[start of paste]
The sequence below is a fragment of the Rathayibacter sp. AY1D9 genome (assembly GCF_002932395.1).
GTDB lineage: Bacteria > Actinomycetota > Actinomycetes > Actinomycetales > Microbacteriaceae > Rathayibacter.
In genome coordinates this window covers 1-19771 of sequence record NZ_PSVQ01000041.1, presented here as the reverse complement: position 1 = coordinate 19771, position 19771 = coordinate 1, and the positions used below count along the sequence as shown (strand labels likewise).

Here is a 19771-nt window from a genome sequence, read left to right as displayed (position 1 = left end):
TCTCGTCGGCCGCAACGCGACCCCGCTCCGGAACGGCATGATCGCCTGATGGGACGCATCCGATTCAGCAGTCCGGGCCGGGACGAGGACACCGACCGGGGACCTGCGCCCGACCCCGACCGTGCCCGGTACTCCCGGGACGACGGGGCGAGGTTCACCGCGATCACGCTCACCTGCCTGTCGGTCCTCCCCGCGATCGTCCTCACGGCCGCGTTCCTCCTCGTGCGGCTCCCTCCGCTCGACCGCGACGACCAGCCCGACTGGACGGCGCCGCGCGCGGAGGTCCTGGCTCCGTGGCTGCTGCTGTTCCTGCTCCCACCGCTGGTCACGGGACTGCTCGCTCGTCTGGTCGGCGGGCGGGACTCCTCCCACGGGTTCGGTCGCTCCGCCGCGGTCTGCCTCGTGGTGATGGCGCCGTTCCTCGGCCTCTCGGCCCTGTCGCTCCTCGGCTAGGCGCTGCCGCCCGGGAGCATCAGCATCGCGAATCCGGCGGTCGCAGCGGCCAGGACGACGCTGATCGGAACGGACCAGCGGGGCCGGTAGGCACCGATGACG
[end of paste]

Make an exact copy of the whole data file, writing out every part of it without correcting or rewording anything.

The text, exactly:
The sequence below is a fragment of the Rathayibacter sp. AY1D9 genome (assembly GCF_002932395.1).
GTDB lineage: Bacteria > Actinomycetota > Actinomycetes > Actinomycetales > Microbacteriaceae > Rathayibacter.
In genome coordinates this window covers 1-19771 of sequence record NZ_PSVQ01000041.1, presented here as the reverse complement: position 1 = coordinate 19771, position 19771 = coordinate 1, and the positions used below count along the sequence as shown (strand labels likewise).

Here is a 19771-nt window from a genome sequence, read left to right as displayed (position 1 = left end):
TCTCGTCGGCCGCAACGCGACCCCGCTCCGGAACGGCATGATCGCCTGATGGGACGCATCCGATTCAGCAGTCCGGGCCGGGACGAGGACACCGACCGGGGACCTGCGCCCGACCCCGACCGTGCCCGGTACTCCCGGGACGACGGGGCGAGGTTCACCGCGATCACGCTCACCTGCCTGTCGGTCCTCCCCGCGATCGTCCTCACGGCCGCGTTCCTCCTCGTGCGGCTCCCTCCGCTCGACCGCGACGACCAGCCCGACTGGACGGCGCCGCGCGCGGAGGTCCTGGCTCCGTGGCTGCTGCTGTTCCTGCTCCCACCGCTGGTCACGGGACTGCTCGCTCGTCTGGTCGGCGGGCGGGACTCCTCCCACGGGTTCGGTCGCTCCGCCGCGGTCTGCCTCGTGGTGATGGCGCCGTTCCTCGGCCTCTCGGCCCTGTCGCTCCTCGGCTAGGCGCTGCCGCCCGGGAGCATCAGCATCGCGAATCCGGCGGTCGCAGCGGCCAGGACGACGCTGATCGGAACGGACCAGCGGGGCCGGTAGGCACCGATGACG